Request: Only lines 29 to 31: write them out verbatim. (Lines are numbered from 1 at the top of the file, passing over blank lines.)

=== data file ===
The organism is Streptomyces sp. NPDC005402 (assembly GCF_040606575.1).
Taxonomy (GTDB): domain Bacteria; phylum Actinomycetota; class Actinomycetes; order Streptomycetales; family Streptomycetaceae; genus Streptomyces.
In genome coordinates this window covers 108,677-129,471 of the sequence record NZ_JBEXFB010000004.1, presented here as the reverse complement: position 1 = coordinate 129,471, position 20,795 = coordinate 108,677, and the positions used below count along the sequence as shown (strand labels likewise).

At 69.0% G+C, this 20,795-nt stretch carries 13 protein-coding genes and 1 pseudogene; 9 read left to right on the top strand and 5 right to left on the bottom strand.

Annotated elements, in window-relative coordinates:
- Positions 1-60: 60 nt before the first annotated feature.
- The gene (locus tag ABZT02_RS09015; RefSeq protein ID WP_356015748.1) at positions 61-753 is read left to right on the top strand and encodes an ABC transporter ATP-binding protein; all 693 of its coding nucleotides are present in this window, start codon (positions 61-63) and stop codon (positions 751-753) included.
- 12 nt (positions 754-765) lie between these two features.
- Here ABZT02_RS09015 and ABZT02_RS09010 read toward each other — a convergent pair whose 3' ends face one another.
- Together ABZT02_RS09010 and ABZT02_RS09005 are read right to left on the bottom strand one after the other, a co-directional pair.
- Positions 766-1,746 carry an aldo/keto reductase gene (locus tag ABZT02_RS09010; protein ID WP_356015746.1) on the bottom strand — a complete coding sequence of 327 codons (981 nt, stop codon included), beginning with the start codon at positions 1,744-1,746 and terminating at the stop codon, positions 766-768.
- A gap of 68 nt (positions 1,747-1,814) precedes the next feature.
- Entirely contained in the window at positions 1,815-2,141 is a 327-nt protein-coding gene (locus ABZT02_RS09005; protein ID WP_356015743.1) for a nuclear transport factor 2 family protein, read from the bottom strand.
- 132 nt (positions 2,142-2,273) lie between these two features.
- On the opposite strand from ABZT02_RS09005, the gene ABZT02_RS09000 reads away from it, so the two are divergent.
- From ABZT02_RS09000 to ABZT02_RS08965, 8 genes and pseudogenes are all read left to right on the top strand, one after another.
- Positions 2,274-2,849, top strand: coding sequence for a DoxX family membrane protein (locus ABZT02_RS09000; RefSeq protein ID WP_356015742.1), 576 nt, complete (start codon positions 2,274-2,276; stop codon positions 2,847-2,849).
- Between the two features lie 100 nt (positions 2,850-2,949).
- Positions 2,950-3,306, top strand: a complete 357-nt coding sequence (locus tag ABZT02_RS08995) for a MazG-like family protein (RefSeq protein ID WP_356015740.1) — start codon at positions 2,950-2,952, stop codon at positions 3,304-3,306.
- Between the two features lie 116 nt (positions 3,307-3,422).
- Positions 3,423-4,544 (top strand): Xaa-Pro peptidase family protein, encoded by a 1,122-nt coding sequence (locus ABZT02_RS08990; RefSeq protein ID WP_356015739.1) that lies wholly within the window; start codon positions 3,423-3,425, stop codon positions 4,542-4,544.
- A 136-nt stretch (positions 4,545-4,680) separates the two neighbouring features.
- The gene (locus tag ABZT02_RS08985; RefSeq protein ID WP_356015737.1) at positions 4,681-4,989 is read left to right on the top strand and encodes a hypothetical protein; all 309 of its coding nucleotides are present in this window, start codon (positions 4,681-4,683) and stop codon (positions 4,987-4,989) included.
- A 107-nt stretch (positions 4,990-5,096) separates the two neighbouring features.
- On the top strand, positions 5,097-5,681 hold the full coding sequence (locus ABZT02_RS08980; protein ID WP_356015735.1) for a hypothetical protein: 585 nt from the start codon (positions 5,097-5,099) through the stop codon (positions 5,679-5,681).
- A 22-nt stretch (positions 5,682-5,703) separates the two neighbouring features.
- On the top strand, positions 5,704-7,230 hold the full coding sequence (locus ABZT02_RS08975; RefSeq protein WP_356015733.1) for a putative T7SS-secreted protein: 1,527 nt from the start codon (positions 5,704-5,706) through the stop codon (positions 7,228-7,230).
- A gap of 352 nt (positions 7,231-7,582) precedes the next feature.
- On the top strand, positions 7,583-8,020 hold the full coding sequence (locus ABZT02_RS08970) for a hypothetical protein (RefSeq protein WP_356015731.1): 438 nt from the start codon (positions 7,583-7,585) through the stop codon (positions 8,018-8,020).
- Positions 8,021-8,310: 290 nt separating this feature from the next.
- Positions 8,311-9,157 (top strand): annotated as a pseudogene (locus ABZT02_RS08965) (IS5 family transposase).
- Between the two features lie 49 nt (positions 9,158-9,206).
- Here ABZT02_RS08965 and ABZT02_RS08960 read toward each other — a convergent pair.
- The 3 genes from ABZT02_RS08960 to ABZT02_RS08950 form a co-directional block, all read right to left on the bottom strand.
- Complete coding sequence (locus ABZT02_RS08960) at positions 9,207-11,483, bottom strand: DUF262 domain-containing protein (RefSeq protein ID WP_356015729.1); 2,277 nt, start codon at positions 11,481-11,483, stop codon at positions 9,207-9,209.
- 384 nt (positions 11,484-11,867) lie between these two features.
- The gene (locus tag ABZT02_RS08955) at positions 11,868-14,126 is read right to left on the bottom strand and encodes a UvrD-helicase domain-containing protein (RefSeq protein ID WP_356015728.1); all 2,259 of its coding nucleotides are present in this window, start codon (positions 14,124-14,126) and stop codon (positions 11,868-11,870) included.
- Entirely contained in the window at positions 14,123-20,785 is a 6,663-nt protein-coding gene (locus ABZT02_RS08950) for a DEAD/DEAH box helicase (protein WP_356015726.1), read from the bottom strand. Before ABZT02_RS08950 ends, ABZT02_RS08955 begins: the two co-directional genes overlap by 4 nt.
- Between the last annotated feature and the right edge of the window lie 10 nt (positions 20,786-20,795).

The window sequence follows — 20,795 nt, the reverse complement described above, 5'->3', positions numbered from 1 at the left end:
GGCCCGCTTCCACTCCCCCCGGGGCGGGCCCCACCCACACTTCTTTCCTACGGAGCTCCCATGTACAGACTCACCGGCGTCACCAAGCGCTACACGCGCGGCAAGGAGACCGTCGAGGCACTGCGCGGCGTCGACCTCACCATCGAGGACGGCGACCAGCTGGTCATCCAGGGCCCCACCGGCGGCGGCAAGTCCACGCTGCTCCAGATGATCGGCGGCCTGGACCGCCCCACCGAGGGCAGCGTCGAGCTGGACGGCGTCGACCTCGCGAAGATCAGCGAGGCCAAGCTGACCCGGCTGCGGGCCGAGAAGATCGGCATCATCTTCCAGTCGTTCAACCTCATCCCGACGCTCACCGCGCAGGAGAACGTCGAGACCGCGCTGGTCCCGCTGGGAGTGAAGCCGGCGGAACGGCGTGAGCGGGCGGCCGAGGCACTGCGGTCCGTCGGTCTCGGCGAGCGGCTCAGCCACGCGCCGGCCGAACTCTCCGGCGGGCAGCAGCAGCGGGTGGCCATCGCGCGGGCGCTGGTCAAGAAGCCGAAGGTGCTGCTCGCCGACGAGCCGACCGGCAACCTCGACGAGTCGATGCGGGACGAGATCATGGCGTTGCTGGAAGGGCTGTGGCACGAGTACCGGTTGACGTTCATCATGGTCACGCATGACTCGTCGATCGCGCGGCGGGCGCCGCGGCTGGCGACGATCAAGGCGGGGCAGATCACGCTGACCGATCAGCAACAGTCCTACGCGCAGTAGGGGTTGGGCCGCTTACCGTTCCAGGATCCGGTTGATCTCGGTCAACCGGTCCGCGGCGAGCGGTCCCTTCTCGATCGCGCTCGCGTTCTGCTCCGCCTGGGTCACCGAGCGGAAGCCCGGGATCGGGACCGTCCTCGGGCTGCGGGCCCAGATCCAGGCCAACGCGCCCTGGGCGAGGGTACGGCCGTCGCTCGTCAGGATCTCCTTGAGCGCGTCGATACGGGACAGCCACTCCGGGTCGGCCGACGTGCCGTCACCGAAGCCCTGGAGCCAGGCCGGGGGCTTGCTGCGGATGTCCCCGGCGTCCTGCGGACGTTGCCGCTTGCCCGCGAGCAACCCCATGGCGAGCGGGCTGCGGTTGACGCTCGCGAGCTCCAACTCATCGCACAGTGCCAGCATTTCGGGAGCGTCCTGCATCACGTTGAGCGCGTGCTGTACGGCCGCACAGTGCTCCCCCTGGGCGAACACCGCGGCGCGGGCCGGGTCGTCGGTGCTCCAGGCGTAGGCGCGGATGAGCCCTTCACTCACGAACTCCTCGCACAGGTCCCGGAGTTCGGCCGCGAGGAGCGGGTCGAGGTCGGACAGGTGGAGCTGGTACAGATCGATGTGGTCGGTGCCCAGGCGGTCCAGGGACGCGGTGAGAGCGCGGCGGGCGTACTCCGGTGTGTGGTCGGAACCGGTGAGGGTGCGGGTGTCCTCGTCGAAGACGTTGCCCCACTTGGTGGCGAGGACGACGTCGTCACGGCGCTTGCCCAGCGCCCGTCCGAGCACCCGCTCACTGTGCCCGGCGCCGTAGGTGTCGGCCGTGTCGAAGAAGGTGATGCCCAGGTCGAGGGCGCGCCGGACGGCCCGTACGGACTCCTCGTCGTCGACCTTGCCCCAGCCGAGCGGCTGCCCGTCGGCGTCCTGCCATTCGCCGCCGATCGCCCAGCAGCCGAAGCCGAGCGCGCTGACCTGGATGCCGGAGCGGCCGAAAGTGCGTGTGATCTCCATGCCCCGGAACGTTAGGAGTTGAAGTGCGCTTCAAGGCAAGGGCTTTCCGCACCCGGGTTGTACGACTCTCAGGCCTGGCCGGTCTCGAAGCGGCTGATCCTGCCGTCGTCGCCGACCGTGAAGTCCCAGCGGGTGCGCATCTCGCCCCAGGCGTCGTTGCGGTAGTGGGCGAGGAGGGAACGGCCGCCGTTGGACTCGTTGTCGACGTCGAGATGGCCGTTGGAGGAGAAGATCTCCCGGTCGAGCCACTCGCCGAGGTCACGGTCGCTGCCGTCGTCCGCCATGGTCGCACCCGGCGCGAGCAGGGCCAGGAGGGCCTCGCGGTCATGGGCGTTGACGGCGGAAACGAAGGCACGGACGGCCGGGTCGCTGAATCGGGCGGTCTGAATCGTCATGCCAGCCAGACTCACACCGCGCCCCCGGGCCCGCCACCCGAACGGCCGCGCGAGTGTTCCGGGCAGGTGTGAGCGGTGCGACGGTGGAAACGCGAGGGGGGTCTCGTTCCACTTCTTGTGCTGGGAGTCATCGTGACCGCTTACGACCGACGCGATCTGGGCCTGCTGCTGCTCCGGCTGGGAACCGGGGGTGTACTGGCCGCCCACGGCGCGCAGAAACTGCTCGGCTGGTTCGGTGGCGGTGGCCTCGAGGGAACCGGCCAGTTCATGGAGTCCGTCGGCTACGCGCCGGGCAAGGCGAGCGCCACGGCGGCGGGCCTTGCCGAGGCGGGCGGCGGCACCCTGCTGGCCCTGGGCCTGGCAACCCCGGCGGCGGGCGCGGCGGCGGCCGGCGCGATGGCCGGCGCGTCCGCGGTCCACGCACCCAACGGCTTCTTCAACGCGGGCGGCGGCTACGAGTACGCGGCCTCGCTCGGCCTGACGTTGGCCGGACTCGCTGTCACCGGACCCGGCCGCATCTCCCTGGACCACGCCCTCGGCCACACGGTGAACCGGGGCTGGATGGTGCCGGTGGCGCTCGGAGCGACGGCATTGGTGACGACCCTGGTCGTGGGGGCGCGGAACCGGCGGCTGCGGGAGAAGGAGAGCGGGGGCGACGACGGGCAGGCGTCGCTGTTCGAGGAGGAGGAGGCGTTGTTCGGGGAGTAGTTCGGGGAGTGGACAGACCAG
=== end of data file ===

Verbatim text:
- On the top strand, positions 7,583-8,020 hold the full coding sequence (locus ABZT02_RS08970) for a hypothetical protein (RefSeq protein WP_356015731.1): 438 nt from the start codon (positions 7,583-7,585) through the stop codon (positions 8,018-8,020).
- Positions 8,021-8,310: 290 nt separating this feature from the next.
- Positions 8,311-9,157 (top strand): annotated as a pseudogene (locus ABZT02_RS08965) (IS5 family transposase).